And like never before, wanted terrorists like Hafiz Saeed and Syed Salahuddin are dictating terms, threatening India openly of dire consequences. It all, it seems, has made Modi uncomfortable enough to finally abandon his Pakistan policy that he had initiated two years back. It seems he has finally run out of patience. After two years of that initiative, we can now say that Modi’s efforts have proved futile.

Its first indications were seen when Modi justified his Pakistan policy by saying that owing to his efforts to reach out, the world was now clearly seeing through Pakistan’s sham and Pakistan was finding it hard to justify its stand on global platforms.

And on Monday (August 15), it became clearly visible when Modi took on Pakistan left, right and centre in his third Independence Day speech. During his over-90 minute speech on Monday, Modi connected threads to his first Independence Day speech by saying that he had proposed a common vision for India and its neighbours to unite and fight together the common enemy of poverty.

He clearly named Pakistan on Monday and detailed on how it promotes terrorism and how the world is now seeing through its tactics. He drew effective parallels with India’s sensitive response on the terror strike on the Army school in Peshawar in December 2014 and on Pakistan’s backstabbing, and doublespeak on promoting terror and fuelling unrest in Jammu and Kashmir.

How detached Modi has become from his Pakistan policy that he had envisioned in May 2014 becomes clear from the fact that he is now trying to put the ball in Pakistan’s court by talking openly on Pakistan-occupied-Kashmir (PoK) and Balochistan as he did on Sunday (August 14) and Monday.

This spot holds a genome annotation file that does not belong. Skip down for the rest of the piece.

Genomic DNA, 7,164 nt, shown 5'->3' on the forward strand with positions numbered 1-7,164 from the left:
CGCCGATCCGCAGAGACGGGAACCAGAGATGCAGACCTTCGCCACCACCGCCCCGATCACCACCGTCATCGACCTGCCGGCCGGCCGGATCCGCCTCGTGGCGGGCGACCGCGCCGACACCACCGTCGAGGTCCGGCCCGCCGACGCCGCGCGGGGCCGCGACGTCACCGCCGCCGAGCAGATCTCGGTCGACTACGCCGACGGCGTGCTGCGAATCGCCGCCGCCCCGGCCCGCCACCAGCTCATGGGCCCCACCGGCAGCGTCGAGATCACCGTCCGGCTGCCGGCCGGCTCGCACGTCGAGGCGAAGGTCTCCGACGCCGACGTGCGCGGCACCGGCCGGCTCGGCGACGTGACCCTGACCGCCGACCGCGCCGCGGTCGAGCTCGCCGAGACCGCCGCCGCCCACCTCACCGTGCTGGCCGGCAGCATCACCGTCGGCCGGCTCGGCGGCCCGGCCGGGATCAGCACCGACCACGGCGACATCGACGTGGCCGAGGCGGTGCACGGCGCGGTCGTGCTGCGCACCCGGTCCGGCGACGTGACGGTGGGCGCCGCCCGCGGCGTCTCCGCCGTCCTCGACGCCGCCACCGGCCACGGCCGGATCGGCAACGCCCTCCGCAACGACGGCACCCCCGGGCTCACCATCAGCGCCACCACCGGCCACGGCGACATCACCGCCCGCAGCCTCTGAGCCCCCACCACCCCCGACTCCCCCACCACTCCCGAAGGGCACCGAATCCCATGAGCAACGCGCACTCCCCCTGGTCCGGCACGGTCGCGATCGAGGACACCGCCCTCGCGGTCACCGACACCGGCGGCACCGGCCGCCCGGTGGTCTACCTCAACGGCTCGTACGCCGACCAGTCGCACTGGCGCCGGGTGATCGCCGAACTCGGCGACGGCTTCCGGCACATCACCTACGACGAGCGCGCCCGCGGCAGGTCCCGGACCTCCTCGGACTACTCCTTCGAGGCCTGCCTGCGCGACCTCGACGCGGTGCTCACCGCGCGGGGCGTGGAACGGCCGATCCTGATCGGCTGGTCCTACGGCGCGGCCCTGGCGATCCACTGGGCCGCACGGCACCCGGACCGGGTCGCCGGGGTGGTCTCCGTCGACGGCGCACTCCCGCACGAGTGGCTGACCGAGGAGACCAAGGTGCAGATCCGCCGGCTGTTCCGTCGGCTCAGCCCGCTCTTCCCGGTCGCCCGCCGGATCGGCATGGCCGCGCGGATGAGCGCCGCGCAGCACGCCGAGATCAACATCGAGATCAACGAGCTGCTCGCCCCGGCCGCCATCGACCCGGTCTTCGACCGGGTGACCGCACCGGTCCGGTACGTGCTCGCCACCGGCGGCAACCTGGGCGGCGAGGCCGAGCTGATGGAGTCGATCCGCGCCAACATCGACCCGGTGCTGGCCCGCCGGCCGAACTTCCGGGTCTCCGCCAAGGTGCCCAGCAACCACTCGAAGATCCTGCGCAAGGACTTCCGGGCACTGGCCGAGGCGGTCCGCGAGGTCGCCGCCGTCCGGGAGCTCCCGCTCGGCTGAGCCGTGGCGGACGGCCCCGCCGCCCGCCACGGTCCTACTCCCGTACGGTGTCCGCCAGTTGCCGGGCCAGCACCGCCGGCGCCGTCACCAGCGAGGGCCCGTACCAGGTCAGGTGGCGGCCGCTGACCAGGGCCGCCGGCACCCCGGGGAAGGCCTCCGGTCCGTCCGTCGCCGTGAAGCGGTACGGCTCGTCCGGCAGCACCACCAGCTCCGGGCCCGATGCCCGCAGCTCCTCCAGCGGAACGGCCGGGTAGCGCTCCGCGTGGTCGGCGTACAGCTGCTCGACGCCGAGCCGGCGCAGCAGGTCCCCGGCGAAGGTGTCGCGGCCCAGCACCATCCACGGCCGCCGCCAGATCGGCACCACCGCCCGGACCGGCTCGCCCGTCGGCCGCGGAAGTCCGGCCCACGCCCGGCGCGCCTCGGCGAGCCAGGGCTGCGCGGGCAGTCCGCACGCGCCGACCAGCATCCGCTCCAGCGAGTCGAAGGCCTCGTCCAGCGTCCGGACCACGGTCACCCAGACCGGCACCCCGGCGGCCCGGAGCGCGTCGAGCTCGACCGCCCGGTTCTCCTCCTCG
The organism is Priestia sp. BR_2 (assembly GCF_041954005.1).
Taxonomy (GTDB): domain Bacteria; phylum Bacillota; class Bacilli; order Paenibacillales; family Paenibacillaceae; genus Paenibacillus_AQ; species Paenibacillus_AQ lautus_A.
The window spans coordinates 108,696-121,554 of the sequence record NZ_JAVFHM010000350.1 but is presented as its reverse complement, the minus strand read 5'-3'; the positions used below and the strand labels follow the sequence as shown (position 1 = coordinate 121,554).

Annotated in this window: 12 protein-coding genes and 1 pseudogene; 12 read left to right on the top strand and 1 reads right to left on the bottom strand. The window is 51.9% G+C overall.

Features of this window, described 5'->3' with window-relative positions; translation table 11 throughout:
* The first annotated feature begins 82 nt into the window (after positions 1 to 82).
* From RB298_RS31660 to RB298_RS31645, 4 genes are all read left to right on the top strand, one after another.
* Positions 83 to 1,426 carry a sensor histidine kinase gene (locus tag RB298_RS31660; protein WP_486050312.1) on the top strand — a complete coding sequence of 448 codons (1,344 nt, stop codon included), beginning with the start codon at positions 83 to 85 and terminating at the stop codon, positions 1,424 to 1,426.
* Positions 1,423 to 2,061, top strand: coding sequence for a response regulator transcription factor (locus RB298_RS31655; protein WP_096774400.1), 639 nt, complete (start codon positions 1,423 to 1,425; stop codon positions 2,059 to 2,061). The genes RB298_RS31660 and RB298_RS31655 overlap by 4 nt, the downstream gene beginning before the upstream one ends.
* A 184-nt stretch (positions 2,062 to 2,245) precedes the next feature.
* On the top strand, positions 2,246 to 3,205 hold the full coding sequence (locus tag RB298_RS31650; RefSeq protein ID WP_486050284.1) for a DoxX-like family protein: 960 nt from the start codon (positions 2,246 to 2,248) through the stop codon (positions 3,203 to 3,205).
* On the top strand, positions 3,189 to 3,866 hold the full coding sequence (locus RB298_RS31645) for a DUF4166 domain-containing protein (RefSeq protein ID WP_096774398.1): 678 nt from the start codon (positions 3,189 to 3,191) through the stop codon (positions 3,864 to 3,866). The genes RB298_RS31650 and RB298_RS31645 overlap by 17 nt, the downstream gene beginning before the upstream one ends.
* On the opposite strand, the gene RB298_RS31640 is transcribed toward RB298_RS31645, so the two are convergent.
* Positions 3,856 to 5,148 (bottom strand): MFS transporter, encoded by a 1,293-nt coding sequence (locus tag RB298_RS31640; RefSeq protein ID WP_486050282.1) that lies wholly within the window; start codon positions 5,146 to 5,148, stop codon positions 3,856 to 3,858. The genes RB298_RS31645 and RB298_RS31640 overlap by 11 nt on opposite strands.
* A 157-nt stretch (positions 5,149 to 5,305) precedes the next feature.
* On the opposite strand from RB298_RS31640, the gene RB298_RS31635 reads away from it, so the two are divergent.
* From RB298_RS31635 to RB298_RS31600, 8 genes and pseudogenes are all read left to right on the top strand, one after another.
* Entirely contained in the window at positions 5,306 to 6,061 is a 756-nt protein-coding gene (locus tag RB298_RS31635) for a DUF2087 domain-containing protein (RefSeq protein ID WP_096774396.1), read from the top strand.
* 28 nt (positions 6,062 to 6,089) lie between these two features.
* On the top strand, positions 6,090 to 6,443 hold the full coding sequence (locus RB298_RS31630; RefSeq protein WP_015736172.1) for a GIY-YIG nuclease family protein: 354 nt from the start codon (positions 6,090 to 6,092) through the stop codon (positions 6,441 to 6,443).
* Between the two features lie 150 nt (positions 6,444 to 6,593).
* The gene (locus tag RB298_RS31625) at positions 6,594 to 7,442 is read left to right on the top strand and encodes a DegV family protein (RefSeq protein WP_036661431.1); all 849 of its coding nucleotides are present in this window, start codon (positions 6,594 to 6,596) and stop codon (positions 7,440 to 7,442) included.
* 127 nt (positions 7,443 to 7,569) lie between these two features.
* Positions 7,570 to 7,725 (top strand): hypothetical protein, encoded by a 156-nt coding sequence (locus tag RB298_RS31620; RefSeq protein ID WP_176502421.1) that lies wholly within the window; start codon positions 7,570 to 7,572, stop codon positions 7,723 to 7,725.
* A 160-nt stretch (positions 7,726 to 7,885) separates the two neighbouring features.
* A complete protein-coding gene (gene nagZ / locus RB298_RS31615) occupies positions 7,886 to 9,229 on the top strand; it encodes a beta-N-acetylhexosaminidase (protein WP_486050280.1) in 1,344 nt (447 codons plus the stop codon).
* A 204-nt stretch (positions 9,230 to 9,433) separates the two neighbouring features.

On Sunday, during an all party meet on Jammu and Kashmir, he said, “Now the time has come that Pakistan shall have to answer to the world for the atrocities committed by it against the people in Balochistan and PoK.”

On Monday again, during his Independence Day address, he very categorically mentioned Balochistan, Gilgit and Pakistan-occupied Kashmir, thanking their people to reach out to India against Pakistan’s atrocities. This stand has come after two years of trial and error and we can say it is now going to define Modi’s Pakistan policy. seemed Modi was still hopeful. He never sounded overtly critical of Pakistan and used his words carefully even if his silence on Pakistan sponsored terrorism in Jammu and Kashmir and other parts of India became a national talking point.

©SantoshChaubey

A TRYST WITH POLITICS: AFTER 67 YEARS OF INDEPENDENCE

Yes, it cannot be compared and it is nowhere near to the history-defining moment of 1947 when Jawahal Lal Nehru delivered the epoch-making midnight ‘Tryst with Destiny’ speech 67 years ago on India’s first Independence Day.

It is another history-defining aspect of India, Indian politics and Indian democracy that Jawahar Lal Nehru’s run as India’s first prime minister that continued for many years went on to establish a political dynasty in India, something that should never have been the case.

Remember, the Mahatma, the Father of the Nation, Mahatma Gandhi had said to wind up the Indian National Congress in 1948 – “My suggestion is that, in so far as the Congress was intended solely to achieve Swaraj and that purpose has been gained – though I do not think what we have gained is full and real Swaraj – this organisation should be wound up, and that we should put to use all the energies of the country.”

Yes, that should never be the case. We cannot undo the past but we can think of the future based the day now. And we can hope so with a prime minister who has no family and who has willingly and honestly kept his separated wife (with mutual consent and in harmony) and his extended family away from any possibility of political patronage.